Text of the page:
10-10-10

10-10-1010-10-10 by Suzy Welsh is a very simple and very practical decision making tool. It revolves around asking three simple questions: When faced with a dilemma, stop and ask, “What will the consequences of my options be in 10 minutes, 10 months, and 10 years?”

This approach helps broaden the variables in complex decision making. It enables us to tap into our values and focus on our goals as we face the immediate crisis of making a decision. Some choices have long ranging consequences and other do not. 10-10-10 helps us weigh the different consequences of our decisions.

10-10-10’s applicability is wide ranging. “From college students to busy mothers to senior business executives, from artists to government administrators to entrepreneurs, 10-10-10 has shown its effectiveness in decisions large and small, routine and radical, changing lives for the better at home, in love, at work, and in friendship.”

While I appreciate the power of this decision making tool and recommend it to others, it doesn’t go far enough. And I mean more than extending it to 50-50-50, to enable decisions to be made with ‘whole of life’ implications considered.

As a Christian, I believe that we all make decisions with eternal consequences. Choices made today and tomorrow will have implications for more than this life alone. If I choose to shut God out of my life for the next 10 minutes, and the next 10 months, and the next 10 years, then I run the risk of distancing myself from God for all eternity. My choice is to trust God with the complexity of day to day, month to month, year to year decisions. I believe that God has secured my eternity through Jesus Christ and that every decision I make should reflect this reality.

The words of John Newton, in his famous song Amazing Grace, come to mind:

When we’ve been there 10,000 years
Bright shining as the sun
We’ve no less days to sing God’s praise
Than when we first begun

Let’s make our decisions by weighing up the consequences for 10 minutes time, 10 months time, 10 years time, and 10 thousand years into eternity. I’d love to cooperate with Suzy Welch in a Revised Edition called 10-10-10-10!

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Comms are back

My computer just gave me a message…

Welcome back Macarisms!

Obviously a smart aleck Macbook Pro making the comment. But the truth is, I’ve written just three posts on this site since October 2014. So here comes a change.

My plan, God-willing, is to return to spending a bit more time reading, reflecting, and writing. Much of my bookwork in 2015 has been focused around planning, preparing, and preaching at Stromlo where I’m a pastor. Meanwhile, the pile of ‘unread good stuff’ gets higher and higher, and the space where I cram all the ‘I must write something about thats’ gets messier and messier.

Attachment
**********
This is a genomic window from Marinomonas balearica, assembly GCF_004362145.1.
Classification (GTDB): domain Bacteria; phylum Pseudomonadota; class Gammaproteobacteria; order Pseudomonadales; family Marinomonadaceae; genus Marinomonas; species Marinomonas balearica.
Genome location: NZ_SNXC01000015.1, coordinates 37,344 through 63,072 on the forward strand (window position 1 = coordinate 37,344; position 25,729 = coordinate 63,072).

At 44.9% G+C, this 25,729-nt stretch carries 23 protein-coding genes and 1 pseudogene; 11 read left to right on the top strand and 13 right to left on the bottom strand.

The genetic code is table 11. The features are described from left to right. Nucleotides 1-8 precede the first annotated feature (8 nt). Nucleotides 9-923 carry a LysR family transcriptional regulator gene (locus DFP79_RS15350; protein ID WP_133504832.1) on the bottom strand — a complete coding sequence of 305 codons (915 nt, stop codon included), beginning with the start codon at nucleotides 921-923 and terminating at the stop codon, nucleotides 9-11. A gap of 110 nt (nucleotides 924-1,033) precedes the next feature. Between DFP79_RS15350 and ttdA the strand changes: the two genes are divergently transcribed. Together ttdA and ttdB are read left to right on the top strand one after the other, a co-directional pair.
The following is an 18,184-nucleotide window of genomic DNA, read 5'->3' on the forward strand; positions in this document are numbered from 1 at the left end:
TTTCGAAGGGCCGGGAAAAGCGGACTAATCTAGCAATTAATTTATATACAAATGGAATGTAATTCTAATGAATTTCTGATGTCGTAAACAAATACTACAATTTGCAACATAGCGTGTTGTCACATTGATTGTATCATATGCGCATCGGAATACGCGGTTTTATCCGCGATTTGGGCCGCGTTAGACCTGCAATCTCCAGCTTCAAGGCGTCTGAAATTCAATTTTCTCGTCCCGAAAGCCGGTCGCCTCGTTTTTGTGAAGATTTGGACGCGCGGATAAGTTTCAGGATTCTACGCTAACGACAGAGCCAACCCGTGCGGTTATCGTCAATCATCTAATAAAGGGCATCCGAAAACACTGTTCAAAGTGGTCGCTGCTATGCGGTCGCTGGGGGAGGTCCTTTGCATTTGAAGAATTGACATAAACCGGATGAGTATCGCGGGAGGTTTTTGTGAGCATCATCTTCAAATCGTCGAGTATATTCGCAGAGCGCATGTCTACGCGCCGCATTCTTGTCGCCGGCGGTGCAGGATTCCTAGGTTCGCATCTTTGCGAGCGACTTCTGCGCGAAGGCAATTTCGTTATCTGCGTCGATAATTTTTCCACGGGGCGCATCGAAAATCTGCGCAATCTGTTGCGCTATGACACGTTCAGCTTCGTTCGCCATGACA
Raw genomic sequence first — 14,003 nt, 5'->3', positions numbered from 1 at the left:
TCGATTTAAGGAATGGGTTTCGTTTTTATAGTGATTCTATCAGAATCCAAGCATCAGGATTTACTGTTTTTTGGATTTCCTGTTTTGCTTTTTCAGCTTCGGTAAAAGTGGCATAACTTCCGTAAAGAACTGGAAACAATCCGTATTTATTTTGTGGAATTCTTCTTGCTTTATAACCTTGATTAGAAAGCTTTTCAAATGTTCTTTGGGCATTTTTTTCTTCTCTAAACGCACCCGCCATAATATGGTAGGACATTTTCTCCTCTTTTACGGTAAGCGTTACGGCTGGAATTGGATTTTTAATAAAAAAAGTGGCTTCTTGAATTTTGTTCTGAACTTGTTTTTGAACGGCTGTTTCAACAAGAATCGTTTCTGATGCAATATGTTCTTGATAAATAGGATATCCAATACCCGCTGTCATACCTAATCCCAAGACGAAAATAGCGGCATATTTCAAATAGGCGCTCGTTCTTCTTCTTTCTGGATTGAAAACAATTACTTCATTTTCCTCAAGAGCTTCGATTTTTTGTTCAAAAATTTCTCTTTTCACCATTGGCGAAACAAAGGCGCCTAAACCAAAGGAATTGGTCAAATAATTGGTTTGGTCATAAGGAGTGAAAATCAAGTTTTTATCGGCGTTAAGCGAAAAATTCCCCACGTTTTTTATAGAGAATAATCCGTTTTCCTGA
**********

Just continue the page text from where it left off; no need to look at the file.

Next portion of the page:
My plan is also to repent of a personal pride—the pride of only allowing Macca’s stuff on macarisms.com. To be honest, I’ve found much value in the links, posts, and tweets of others. And much of the best stuff I’ve found gets passed on by a friend of a friend of a friend. So I plan to relax and pass on a few gems from time to time.

A picture seeing as it’s Seniors Week!

welcomeback

Posted in Personal | 3 Comments

Ministry on holidays

I know I’m on holidays, and I didn’t plan it this way, but the beginning of 2015 has offered a number of opportunities for ministry. On Sunday 4th January I had the opportunity to preach on Hebrews 10:19-25 at South Coast Presbyterian Church and warn people of the dangers of making new year’s resolutions that focus on personal achievement. Typically on new year’s eve we decide how we’re going to work harder, but God is calling us instead to rely deeply and continuously on the completed work of Jesus. That night I was also interviewed on 2CH about Hope Beyond Cure.

During the following week I was interviewed by a leader of the Next Gen conference who drove down to the South Coast to ask me questions about suffering and hope in the gospel. I sat in front of my tent and answered questions for about an hour, so that he could edit the material into three 5 minute segments to use at the conference this week. Someone sent me a tweet saying they were at the conference and were encouraged by the interviews.

On Saturday we travelled to the Central Coast to celebrate my mother’s 80th birthday. It was a joyous occasion and good to see family again and meet my new niece, Annabelle. We stayed with Jim and Lesley Ramsay and as usual found them a great encouragement. On the return trip we dropped Marcus at the airport so that he could head to the Gold Coast to catch up with friends he made at the CMS MMM camp this year. He’s been preparing Bible studies to do with his friends during this time.